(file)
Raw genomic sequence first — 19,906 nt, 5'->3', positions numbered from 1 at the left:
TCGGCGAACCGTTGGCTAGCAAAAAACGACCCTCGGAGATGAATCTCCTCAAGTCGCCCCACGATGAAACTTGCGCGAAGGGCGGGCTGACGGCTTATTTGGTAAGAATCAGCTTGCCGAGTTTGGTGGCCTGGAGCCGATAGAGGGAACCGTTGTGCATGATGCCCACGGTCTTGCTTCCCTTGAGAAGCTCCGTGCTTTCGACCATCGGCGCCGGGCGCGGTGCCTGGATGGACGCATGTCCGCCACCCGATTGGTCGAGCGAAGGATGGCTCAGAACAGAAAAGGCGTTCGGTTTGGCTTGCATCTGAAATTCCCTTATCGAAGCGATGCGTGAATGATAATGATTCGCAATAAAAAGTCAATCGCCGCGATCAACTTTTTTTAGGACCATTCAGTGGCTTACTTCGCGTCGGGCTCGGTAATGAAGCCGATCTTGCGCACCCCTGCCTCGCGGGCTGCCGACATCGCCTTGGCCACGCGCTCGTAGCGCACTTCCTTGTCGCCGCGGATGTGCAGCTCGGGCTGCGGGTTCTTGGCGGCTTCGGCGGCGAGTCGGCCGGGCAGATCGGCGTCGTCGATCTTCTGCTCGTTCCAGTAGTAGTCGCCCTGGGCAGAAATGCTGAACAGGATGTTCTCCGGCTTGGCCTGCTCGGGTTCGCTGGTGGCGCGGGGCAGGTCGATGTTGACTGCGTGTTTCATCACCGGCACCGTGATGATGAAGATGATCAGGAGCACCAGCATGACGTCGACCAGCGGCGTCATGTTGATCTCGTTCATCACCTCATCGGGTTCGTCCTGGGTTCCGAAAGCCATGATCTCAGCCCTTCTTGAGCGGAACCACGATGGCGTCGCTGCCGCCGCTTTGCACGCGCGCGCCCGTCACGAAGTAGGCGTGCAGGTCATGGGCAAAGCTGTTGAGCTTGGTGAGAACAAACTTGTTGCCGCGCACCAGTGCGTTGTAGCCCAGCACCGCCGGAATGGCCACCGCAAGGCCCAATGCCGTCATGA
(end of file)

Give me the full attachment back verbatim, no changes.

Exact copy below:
Raw genomic sequence first — 19,906 nt, 5'->3', positions numbered from 1 at the left:
TCGGCGAACCGTTGGCTAGCAAAAAACGACCCTCGGAGATGAATCTCCTCAAGTCGCCCCACGATGAAACTTGCGCGAAGGGCGGGCTGACGGCTTATTTGGTAAGAATCAGCTTGCCGAGTTTGGTGGCCTGGAGCCGATAGAGGGAACCGTTGTGCATGATGCCCACGGTCTTGCTTCCCTTGAGAAGCTCCGTGCTTTCGACCATCGGCGCCGGGCGCGGTGCCTGGATGGACGCATGTCCGCCACCCGATTGGTCGAGCGAAGGATGGCTCAGAACAGAAAAGGCGTTCGGTTTGGCTTGCATCTGAAATTCCCTTATCGAAGCGATGCGTGAATGATAATGATTCGCAATAAAAAGTCAATCGCCGCGATCAACTTTTTTTAGGACCATTCAGTGGCTTACTTCGCGTCGGGCTCGGTAATGAAGCCGATCTTGCGCACCCCTGCCTCGCGGGCTGCCGACATCGCCTTGGCCACGCGCTCGTAGCGCACTTCCTTGTCGCCGCGGATGTGCAGCTCGGGCTGCGGGTTCTTGGCGGCTTCGGCGGCGAGTCGGCCGGGCAGATCGGCGTCGTCGATCTTCTGCTCGTTCCAGTAGTAGTCGCCCTGGGCAGAAATGCTGAACAGGATGTTCTCCGGCTTGGCCTGCTCGGGTTCGCTGGTGGCGCGGGGCAGGTCGATGTTGACTGCGTGTTTCATCACCGGCACCGTGATGATGAAGATGATCAGGAGCACCAGCATGACGTCGACCAGCGGCGTCATGTTGATCTCGTTCATCACCTCATCGGGTTCGTCCTGGGTTCCGAAAGCCATGATCTCAGCCCTTCTTGAGCGGAACCACGATGGCGTCGCTGCCGCCGCTTTGCACGCGCGCGCCCGTCACGAAGTAGGCGTGCAGGTCATGGGCAAAGCTGTTGAGCTTGGTGAGAACAAACTTGTTGCCGCGCACCAGTGCGTTGTAGCCCAGCACCGCCGGAATGGCCACCGCAAGGCCCAATGCCGTCATGA